OcuSound: An affordable, non-contact solution for monitoring glaucoma

May 31, 2024

An estimated 80 million people around the world suffer from glaucoma, a group of chronic, progressive eye diseases caused by damage to the optic nerve often due to excessive fluid buildup in the eye. Glaucoma is a leading cause of irreversible blindness, especially in low- and middle-income countries where many patients have difficulty accessing professional eye care, including consistent symptom monitoring.

A team of Johns Hopkins biomedical engineering students is working on a device that could be a game-changer for those with limited access to glaucoma care.

OcuSound is an affordable, easy-to-use acoustic tonometer—a device that measures pressure in the eye—that employs sound wave technology and the acoustic properties of the eye to provide non-contact intraocular pressure evaluation at home. The team will present their project at the Whiting School of Engineering’s annual Design Day on May 1.

Ahead of Design Day, the team was awarded first place in the Med Tech and Life Science Ventures category from the Center for Leadership Education’s HopStart 2024; an annual startup competition that challenges Johns Hopkins students to develop a business plan around a novel idea and pitch their plan to industry leaders.

The device works by using a speaker to emit a pulse of sound. The movement of the speaker’s diaphragm, acting as a damping spring, is detected by a photodiode —a light detector. Then, a signal processing algorithm reads the data, correlates the speaker’s damping ratio with the intraocular pressure of the eye, and displays an intuitive result.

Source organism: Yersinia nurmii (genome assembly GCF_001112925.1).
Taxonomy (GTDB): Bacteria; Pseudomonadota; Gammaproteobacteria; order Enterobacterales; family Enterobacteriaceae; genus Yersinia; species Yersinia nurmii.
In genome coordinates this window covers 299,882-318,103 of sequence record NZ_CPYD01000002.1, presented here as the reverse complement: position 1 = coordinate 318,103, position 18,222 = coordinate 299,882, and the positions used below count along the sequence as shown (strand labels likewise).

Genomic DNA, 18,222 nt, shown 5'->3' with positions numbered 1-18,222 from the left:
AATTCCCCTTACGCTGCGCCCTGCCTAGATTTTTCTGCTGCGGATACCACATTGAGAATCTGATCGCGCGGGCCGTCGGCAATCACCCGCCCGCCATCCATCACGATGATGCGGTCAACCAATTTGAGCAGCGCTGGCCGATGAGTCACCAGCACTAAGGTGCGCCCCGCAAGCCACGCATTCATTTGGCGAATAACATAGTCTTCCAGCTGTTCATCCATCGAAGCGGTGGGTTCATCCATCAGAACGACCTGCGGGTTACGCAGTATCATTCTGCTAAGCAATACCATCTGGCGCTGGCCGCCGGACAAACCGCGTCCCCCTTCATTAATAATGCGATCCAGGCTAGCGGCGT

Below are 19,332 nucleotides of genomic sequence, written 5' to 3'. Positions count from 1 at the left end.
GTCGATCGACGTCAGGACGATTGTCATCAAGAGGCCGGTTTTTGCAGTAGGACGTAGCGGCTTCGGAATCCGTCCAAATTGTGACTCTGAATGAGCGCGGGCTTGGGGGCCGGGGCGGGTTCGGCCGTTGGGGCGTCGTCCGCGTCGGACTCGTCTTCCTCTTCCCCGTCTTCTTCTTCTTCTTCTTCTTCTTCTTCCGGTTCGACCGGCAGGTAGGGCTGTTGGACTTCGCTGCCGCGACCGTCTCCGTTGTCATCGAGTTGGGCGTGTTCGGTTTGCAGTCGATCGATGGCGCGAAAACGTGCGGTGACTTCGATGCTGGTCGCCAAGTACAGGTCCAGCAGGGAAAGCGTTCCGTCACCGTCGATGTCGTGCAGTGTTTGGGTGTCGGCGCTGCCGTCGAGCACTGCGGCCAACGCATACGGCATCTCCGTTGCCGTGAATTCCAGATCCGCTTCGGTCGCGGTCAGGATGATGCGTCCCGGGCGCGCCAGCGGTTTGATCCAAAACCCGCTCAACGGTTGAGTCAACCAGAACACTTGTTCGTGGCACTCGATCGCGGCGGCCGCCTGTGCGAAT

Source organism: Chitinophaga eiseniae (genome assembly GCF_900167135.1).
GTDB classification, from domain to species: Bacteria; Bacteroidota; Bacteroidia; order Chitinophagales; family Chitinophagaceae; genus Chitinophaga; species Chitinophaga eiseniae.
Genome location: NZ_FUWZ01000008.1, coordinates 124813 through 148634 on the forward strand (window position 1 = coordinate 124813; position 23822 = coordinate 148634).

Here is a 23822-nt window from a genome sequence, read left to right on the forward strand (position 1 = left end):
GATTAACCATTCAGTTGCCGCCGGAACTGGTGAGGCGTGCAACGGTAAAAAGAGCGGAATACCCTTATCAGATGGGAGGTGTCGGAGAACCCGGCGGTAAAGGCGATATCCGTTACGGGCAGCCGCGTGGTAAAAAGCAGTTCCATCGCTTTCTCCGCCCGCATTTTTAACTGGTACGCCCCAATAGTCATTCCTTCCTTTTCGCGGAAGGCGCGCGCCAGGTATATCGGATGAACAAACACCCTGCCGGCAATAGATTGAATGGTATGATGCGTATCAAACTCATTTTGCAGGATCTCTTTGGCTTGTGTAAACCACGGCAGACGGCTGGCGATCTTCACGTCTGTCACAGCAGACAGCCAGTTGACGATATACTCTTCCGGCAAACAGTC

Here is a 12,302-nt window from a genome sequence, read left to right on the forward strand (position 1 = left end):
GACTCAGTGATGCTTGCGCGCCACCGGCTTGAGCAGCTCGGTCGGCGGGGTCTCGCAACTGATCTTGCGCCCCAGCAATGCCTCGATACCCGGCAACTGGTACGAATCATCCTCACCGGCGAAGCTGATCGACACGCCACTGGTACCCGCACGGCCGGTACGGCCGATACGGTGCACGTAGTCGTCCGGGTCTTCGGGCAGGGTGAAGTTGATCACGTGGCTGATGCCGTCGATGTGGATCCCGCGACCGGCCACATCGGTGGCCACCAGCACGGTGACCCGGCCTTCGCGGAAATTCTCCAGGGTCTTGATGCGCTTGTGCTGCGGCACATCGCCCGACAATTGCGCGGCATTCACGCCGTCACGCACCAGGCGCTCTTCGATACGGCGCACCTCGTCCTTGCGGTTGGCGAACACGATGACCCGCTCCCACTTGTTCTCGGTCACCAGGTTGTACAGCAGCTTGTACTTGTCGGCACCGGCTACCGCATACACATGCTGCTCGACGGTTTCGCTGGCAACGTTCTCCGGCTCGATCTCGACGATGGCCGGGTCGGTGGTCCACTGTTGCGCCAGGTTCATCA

“Elevated intraocular pressure is a key metric in glaucoma care because reducing this pressure is the only treatment to prevent further glaucomatous vision loss,” said team leader Valerie Wong.

Monitoring their symptom progression at home would enable patients to share data with their ophthalmologists, facilitating more informed treatment decisions. The team also believes that allowing patients to track their symptoms will not only increase disease awareness but also empower patients to advocate for their health.

The students used iterative prototyping—the process of designing, building, and testing a product in stages—to ensure their device comprised all the elements needed while remaining ergonomically correct for patients.

“By prioritizing functionality and usability alongside innovation, we hope to ensure that our designs not only meet our engineering hardware and software requirements but also satisfy the practical needs of our end-users,” said Wong.

The team also built a lasting bond of friendship through their shared passion for their project. “I am beyond grateful to have the opportunity to lead a team of such driven, motivated, and hardworking individuals. Our design journey together reaffirmed the power of collaboration here at Hopkins,” said Wong.

Members of the OcuSound team also include Benjamin Miller, Hyun Seo (Emily) Lee, Ashish Nalla, Maria Giannakopoulos, Elliott Leow, Shuyi (Nancy) Yan, and Ivan-Alexander Kroumov.